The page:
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Land rights: An upcoming issue in India
Janadesh-2007 and the representation by the Dongria Kondhs, a primitive community, both have shown how complex the problem of land ownership and tribal rights have become. Its time these issues are sorted out before these turn explosive.

IT NEEDED a long march by 25,000 landless tillers to the national capital, to pinpoint an issue that is not only a matter of life and death for the millions but also threatens the environment and bio-diversity of the country. Janadesh 2007 also brought to the fore, the complex challenge of development and its cost in human terms. It emphasised the need to formulate a national policy for the utilisation of land and the rehabilitation of the dispossessed occupants and their dependents.


As one looks forward to a progressive, vibrant India in the coming decades, prosperity would hopefully get permeated to the common man.

Be it rural, urban or tribal citizens, question that is repeatedly cropping up in the mind is, will that really happen? Or will this aspect be given the go-by by the government, society and planners? The Indian constitution gives equal rights, powers and protection to all its citizens, of which the urban and rural segments have got some share but the tribals are still waiting for their part of share.

Janadesh 2007, the march of nearly 25,000 landless tillers, labourers, dalits and tribals, who have been deprived of their land rights had come to New Delhi, in the last week of October, with the resolve that they would not return unless the government accepted their demands and came up with concrete plans.

The leaders who planned and organised this march, explicitly said that if the government did not accept their demands or talk to the landless people, it should be ready to pick up their bodies from the congregation sites or route of the march. It was clearly stressed that these people were tired and seriously malnourished. It would be difficult to survive or go back to the same old system.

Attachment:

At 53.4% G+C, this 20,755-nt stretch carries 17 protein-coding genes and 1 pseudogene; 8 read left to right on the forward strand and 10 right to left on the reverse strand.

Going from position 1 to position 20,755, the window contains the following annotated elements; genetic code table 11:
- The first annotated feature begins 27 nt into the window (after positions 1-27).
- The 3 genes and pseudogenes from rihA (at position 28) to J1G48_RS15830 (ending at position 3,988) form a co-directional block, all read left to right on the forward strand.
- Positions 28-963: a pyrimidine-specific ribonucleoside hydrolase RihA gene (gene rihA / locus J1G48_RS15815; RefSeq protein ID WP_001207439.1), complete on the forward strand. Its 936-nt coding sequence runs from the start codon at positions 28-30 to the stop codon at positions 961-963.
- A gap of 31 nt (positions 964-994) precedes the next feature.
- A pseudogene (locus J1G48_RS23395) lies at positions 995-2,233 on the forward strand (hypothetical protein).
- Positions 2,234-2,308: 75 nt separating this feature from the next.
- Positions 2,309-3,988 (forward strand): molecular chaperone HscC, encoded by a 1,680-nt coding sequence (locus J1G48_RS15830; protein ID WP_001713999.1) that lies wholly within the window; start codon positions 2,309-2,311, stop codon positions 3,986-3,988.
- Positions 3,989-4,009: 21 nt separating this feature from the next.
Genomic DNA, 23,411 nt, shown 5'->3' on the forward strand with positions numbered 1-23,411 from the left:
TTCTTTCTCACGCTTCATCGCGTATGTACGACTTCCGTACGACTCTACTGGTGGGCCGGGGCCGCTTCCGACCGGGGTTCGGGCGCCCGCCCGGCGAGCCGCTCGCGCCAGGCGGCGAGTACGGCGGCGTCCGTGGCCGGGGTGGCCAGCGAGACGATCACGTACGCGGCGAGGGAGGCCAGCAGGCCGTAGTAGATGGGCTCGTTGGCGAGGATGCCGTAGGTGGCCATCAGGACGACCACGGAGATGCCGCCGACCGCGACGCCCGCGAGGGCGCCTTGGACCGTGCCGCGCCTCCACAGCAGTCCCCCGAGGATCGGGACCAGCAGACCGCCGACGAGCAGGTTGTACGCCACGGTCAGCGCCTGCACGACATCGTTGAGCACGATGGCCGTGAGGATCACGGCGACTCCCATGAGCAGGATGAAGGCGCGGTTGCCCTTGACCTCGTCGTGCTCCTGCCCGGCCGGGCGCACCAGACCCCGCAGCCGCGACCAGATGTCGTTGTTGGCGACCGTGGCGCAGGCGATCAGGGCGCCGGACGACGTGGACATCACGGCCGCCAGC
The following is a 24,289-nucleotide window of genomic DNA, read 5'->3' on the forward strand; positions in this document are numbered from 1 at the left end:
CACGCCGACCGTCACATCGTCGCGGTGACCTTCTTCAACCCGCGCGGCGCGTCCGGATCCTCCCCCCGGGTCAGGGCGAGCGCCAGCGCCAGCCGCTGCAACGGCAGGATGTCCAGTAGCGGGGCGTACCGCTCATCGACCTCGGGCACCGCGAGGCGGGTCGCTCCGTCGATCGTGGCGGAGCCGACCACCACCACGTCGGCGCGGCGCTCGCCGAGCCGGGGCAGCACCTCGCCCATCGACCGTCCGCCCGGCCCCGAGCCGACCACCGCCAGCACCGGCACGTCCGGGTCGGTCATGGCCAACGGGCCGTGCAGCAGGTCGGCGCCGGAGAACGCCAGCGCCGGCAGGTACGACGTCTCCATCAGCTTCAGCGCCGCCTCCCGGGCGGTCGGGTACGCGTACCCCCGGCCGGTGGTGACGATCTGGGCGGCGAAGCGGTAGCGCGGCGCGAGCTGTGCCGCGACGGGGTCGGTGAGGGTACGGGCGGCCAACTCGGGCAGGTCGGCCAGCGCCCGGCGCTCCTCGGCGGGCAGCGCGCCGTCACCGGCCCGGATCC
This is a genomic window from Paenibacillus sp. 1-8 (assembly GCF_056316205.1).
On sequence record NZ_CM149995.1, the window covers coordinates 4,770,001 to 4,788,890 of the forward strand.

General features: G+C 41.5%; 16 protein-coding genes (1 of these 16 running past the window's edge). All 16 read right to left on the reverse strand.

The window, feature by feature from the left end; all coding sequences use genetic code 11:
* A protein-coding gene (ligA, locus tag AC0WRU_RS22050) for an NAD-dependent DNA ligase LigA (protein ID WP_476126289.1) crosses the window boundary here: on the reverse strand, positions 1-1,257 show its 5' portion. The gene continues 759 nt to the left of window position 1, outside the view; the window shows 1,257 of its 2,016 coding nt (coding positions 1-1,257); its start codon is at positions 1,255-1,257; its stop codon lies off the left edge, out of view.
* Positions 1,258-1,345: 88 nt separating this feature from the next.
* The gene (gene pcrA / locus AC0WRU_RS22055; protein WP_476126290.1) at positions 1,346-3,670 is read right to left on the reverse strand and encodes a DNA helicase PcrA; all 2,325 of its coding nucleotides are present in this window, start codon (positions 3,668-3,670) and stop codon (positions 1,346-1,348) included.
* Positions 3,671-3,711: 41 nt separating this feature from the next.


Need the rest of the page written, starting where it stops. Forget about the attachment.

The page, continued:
Today, village land in thousands of acres is being acquired in the name of special economic zones, small shopkeepers are being forced to close their business as corporate giants are entering the retail business. The rally leaders also said, dispossession from land and displacement was a phenomenon not only limited to the tribals and dalits. Today, the government does not want the people to become self-reliant and is doing everything to ensure that we become dependent on outsiders for everything, the Janadesh gathering noted.

Some of the demands of Janadesh 2007 were establishment of a national land authority to provide a clear statement on land utilisation in the country, identify lands available for redistribution and regulate regularised holdings of the poor and the marginal peasantry. It also asked for setting up of fast track courts to settle past and present conflicts and disputes related to land.

In mid-November, representatives of the Dongria kondhs, a primitive community, with a total population of 12,000 residing in Niyamgiri mountains in Orissa had come to New Delhi with a mission. They wanted to ensure that the government does not give permission to an non-resident Indian (NRI) owned company to mine bauxite in the Niyamgiri hills. They were trying to meet senior politicians in pursuit of their demands.